Farmers’ Markets Cultivate Customers for Neighboring Small Biz

Whether you are in a large metro area like Boston or a suburban community such as Salem, Ma, you can find a Farmers’ Market. They are everywhere in the USA. And they are thriving. Total combined annual sales at U.S. farmers’ markets is estimated to be at the $1 billion mark. And that doesn’t even take into account the shopping traffic they generate for brick & mortar small biz around the markets.

Consumers spending money at farmers’ markets keep your local dollars in circulation within the community, as opposed to shopping at chain supermarkets where the profits may head out of state to corporate headquarters.

For example, back in 2010, a study conducted during a season of the Easton Farmers Market in Pennsylvania discovered that seventy percent of farmers’ market customers also shopped at downtown businesses. An extra $26,000 each week was taken in by local business owners just like you!

Salem Farmers’ Market

Consider the Salem Farmers’ Market, which will kick off its 11th season this Thursday, June 13. Approx. 35 vendors are expected to be there, selling fresh produce, baked goods, cheese, herbs, and much more at Derby Square from 3-7pm.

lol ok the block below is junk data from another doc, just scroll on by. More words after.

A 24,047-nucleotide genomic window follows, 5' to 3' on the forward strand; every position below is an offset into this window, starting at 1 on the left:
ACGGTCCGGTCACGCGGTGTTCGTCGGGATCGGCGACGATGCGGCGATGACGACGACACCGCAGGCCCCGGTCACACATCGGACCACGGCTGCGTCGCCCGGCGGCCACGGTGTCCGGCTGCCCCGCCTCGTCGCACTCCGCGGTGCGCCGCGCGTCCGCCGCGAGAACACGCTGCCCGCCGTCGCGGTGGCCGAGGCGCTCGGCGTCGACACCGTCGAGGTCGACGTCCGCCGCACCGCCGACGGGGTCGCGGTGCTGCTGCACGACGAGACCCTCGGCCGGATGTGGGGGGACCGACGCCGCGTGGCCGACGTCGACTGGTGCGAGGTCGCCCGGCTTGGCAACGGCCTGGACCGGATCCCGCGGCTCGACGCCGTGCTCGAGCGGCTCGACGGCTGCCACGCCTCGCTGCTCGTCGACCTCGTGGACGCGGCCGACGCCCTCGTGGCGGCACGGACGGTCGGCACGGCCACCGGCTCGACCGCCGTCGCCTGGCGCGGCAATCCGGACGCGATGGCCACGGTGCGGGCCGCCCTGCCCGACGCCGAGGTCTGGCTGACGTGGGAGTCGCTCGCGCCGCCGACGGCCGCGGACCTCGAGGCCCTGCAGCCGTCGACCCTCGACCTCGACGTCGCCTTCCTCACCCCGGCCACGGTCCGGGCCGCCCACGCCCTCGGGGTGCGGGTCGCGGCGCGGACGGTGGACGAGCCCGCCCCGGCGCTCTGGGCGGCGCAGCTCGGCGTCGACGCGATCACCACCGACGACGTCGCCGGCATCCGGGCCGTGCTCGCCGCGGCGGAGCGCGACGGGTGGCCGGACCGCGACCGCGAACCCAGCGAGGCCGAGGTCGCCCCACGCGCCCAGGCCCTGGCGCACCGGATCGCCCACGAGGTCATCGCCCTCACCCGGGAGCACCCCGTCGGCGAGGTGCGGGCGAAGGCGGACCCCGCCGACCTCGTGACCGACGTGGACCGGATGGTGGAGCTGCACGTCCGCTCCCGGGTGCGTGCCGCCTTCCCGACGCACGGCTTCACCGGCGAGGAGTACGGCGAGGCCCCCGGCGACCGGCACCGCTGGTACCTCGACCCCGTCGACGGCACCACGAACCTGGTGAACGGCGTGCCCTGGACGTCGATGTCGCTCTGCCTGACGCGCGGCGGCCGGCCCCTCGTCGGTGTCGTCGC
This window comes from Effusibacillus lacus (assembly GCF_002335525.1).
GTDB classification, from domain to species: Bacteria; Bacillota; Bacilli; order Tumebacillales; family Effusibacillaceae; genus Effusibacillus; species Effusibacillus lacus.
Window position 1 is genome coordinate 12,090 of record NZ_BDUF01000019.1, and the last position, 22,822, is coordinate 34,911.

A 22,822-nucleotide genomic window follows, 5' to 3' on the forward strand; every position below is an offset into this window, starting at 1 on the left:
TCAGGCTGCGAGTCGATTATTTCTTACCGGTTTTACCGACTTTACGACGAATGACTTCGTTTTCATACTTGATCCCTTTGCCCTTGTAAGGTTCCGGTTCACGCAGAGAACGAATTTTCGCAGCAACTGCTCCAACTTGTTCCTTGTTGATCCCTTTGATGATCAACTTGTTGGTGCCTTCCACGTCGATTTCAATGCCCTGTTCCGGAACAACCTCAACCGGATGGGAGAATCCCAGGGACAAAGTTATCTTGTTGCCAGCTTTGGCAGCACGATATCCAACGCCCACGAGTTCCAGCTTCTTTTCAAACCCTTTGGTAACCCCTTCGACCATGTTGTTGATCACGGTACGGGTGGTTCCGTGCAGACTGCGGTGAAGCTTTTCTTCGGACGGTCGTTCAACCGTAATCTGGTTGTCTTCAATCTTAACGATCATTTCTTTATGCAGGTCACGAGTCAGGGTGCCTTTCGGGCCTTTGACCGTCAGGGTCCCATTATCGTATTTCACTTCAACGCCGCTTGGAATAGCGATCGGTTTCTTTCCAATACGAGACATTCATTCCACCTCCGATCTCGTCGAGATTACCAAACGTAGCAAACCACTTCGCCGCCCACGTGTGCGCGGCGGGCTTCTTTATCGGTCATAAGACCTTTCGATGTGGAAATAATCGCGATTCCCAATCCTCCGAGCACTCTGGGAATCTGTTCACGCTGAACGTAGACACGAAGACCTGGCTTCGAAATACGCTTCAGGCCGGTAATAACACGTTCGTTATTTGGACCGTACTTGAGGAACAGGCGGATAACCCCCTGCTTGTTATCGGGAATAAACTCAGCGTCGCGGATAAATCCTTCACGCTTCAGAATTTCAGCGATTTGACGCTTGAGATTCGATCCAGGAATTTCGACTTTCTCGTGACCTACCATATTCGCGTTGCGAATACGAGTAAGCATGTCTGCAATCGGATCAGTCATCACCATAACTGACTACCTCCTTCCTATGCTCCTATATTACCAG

“The Salem Farmers Market has truly become a destination for the community for over a decade now – it’s a gathering place as well as an opportunity to get fresh, local produce, and other one-of-a-kind goods,” explains Kylie Sullivan, executive director of Salem Main Streets, which organizes the market with the help of numerous volunteers.

It regularly attracts more than 2,000 shoppers a week to the downtown district.

That’s right. If you are a small biz owner on Main Street USA, far from ignoring farmers’ markets as competition for the local shopping dollar, you should encourage their growth, or creation if one does not exist in your community.

Wouldn’t you like some of that traffic spillage to be walking by your store or restaurant?

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